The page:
1. Here are the partial pressure values of CO2 in both alveolar and capillary
a) Alveolar – ~40mmHg
b)Capillary – ~46mmHg
Again, let us do some kids maths 46mmHg – 40mmHg = 6mmHg. Ermm, now we have started to wonder, this value is too low for CO2 to diffuse into the blood isn’t it? Ok, scroll up, see what I’ve written above, ok2 I know you were too anticipated to scroll up, let me quote it back for you ” eventhough O2 has a high diffusing capacity, it has a slower diffusing rate compared to CO2“. It means that, CO2 can pass through the respiratory membrane with lower pressure gradient but in a higher rate. Thus, CO2 can reach its equilibrium just before capillary exits the alveolar.
2. You got your bell ringing there! So, CO2 is perfusion limited since it doesn’t have problem with its diffusing capacity, cause it manages to reach its equilibrium within the transit time of blood through the alveolar capillary.
3. How could the amount of CO2 can be changed? Change the amount of blood perfuses to the lungs isn’t it? =) As simple as that
We have been wondering, what with the CO? What makes it becomes Diffusion limited?
1. It must be clear that in normal condition, we don’t inhale CO for fun lol (Ok its not funny). So, we purposely introduce CO to the lung in the safest amount ~1mmHg for us to understand the nature of CO toxicity.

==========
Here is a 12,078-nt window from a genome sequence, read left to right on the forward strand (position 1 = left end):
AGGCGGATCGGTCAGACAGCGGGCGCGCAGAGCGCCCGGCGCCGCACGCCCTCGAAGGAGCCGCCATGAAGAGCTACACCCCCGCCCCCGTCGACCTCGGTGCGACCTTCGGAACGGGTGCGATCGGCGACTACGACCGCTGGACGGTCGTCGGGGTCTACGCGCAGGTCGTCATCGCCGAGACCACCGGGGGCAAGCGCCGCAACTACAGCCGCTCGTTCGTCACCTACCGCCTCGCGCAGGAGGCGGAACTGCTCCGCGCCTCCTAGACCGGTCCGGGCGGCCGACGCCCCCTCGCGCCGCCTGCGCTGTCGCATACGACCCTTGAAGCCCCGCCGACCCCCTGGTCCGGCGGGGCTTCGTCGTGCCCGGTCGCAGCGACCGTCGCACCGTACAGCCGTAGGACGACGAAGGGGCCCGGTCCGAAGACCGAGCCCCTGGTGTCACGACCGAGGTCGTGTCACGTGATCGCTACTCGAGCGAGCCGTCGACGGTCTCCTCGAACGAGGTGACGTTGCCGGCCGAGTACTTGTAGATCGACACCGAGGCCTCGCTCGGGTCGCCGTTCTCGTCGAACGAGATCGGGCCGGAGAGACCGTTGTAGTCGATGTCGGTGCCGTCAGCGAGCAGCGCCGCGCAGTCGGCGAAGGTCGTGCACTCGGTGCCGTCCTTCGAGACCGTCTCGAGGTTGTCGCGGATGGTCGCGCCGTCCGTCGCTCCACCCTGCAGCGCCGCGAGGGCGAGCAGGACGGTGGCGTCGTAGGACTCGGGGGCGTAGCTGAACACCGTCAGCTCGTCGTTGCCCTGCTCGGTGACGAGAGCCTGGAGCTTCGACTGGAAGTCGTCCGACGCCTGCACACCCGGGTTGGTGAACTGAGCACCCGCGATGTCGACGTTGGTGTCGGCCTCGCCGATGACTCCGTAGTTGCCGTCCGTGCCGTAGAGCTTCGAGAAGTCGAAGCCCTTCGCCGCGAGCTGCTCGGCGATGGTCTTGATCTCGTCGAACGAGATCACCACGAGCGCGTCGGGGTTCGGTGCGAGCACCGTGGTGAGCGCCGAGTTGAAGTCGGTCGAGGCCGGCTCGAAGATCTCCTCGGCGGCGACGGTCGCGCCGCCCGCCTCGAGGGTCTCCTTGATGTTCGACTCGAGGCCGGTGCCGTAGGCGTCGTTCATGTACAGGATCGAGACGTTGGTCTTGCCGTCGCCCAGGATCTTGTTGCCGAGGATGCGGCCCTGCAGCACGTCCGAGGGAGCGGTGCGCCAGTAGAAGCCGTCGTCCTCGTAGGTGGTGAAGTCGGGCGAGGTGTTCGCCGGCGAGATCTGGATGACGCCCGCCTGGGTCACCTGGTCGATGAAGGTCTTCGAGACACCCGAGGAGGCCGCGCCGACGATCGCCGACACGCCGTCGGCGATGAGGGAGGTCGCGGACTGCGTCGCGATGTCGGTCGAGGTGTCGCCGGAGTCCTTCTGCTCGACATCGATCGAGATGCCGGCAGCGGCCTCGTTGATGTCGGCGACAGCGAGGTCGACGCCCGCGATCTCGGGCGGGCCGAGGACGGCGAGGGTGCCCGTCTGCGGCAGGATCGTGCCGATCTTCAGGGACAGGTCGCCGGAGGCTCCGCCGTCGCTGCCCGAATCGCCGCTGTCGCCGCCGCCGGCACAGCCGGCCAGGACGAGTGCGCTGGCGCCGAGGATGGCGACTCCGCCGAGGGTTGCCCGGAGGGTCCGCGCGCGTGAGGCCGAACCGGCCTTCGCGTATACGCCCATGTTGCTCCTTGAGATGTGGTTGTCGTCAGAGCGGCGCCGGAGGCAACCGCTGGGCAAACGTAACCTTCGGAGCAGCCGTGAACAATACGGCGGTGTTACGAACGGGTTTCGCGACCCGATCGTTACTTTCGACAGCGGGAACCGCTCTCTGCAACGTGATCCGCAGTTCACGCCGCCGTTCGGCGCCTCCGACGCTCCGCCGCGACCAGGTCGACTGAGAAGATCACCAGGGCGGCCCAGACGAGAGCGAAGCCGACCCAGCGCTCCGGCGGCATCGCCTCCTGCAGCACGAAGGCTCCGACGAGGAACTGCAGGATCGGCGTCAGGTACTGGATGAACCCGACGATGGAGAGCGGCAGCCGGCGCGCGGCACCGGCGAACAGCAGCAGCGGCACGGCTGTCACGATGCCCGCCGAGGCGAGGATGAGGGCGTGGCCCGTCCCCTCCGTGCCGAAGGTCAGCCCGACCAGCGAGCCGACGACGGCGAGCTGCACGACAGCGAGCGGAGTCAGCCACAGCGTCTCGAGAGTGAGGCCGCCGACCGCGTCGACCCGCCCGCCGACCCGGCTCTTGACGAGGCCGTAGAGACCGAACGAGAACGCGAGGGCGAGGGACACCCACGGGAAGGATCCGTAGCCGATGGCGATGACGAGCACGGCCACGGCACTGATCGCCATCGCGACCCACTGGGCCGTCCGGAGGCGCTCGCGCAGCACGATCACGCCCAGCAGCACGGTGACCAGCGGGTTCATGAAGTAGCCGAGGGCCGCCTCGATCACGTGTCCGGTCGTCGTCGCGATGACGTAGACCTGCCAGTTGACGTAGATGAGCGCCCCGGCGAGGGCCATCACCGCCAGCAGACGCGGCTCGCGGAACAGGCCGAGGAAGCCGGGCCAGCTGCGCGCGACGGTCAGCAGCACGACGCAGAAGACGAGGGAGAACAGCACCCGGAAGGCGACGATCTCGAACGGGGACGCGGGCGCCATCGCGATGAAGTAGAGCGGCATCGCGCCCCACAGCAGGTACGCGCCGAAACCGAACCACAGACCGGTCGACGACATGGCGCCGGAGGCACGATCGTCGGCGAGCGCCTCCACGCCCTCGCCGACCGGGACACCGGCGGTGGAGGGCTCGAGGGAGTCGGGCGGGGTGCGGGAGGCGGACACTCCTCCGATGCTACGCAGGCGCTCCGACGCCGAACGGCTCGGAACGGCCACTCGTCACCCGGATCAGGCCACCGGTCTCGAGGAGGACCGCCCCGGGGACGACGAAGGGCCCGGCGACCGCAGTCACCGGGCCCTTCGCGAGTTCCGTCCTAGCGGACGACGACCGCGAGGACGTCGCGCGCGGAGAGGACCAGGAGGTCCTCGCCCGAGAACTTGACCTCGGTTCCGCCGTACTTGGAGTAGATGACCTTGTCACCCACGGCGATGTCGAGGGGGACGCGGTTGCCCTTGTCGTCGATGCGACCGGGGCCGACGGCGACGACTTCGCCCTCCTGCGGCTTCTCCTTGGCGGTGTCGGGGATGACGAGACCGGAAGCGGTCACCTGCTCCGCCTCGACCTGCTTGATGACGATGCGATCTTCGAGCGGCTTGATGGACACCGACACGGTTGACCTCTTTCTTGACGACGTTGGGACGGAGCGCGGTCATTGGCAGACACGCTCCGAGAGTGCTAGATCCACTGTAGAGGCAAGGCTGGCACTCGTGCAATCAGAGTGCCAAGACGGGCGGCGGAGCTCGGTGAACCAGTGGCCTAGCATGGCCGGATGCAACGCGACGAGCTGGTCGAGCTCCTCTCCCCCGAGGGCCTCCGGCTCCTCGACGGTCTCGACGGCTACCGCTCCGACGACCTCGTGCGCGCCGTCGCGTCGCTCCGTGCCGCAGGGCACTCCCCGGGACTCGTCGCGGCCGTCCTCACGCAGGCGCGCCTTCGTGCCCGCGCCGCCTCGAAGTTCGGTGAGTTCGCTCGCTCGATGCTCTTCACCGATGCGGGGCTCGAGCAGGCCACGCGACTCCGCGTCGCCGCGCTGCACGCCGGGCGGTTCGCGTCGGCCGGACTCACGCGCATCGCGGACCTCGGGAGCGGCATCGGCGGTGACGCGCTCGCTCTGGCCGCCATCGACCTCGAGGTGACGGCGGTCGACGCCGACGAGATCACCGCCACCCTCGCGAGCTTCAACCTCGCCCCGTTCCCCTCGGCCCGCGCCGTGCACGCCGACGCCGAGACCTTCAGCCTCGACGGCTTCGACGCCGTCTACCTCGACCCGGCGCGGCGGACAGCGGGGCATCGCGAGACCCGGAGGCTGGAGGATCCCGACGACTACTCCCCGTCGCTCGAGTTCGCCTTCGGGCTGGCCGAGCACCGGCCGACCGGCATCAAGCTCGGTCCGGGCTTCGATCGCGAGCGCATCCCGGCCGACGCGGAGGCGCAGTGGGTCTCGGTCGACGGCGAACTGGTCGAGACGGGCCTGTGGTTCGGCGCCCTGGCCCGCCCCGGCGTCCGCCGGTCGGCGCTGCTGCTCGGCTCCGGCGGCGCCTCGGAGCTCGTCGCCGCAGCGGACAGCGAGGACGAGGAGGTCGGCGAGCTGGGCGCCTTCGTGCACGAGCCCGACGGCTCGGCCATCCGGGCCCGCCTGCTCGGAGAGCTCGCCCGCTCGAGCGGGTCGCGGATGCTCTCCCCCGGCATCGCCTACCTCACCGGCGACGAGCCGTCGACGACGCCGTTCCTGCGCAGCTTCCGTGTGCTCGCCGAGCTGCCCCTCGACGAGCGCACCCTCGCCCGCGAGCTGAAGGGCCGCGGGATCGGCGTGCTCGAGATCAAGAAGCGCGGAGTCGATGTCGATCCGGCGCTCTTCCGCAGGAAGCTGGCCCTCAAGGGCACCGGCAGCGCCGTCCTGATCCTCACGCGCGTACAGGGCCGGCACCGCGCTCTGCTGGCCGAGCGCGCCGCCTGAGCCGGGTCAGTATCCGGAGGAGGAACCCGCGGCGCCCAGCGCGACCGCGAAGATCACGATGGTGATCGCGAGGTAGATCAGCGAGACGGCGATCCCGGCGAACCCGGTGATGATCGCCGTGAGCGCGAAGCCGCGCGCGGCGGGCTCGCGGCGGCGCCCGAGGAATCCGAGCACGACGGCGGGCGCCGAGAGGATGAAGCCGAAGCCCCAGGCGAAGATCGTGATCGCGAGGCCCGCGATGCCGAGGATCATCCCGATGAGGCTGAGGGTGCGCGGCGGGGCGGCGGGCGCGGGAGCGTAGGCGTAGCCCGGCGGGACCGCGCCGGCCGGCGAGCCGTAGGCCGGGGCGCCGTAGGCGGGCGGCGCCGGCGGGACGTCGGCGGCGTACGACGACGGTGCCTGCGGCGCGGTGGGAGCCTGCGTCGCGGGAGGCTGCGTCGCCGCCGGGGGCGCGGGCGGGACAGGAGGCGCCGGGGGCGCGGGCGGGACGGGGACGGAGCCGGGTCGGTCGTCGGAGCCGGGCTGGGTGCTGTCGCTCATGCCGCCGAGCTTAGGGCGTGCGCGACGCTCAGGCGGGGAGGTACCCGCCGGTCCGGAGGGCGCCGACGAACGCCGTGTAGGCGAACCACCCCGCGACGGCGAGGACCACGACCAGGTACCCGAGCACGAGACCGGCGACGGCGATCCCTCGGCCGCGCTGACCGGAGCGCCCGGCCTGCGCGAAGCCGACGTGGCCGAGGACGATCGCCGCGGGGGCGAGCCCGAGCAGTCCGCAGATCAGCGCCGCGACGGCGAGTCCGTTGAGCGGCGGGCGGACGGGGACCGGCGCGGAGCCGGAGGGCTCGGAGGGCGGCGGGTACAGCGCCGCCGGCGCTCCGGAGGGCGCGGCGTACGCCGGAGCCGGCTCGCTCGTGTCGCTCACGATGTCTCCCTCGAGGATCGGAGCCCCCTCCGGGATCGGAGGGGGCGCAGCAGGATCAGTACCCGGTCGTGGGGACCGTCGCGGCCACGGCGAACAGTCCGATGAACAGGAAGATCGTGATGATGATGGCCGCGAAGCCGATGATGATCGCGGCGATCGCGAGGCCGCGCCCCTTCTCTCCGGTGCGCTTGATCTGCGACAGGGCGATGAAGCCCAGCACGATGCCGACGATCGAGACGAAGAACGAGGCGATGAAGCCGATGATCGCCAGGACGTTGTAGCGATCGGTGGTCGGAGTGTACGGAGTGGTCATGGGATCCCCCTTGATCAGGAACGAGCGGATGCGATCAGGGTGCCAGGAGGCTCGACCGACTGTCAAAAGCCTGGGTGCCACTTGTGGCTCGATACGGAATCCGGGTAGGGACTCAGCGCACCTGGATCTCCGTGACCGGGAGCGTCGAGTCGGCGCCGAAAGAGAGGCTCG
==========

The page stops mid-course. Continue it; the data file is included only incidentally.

2. It is agreed that CO has a higher affinity towards heamoglobin compared to O2, in fact 200 folds of difference between CO affinity to O2 affinity towards heamoglobin.
3. This shows to us that CO can easily occupy the heamoglobin without giving a chance for O2 to bind to heamoglobin.
4. Like what I’ve said, we don’t inhale CO for fun, so, the partial pressure of CO in capillary is always ~0mmHg. We introduce 1mmHg of CO in the alveolar and we have 0mmHg of CO in the capillary, means that we only have 1mmHg pressure gradient between the alveolar and the capillary.
5. It means that very little amount of CO can enter the blood. Lets say, 2 molecules of CO enters the blood, and these 2 molecules immediately bind to heamoglobin without having a chance to diffuse into the plasma, let me remind of a fact that I’ve stated above “Each gas has its own partial pressure, but in certain condition it will not exert its partial pressure value for example when it binds to protein; in this case Heamoglobin“. It takes too long for the CO to reach its equilibrium before capillary exits the alveoli.
6. Because of this, CO is diffusion limited – regardless how much blood you perfuse the lungs, CO won’t be able to reach it’s equilibrium cause of two major things
a) Diffusing capacity is too low in respect to its low pressure gradient between alveolar and capillary
b) High affinity towards heamoglobin makes its impossible for CO to diffuse into the blood plasma
Does it help? I hope so… Let us have some discussion on more interesting topics in the future. Goodluck pals =)
P/s – Try to figure out in which condition do O2 and CO2 will shift from Perfusion limited to Diffusion limited. I will try to discuss on it in future post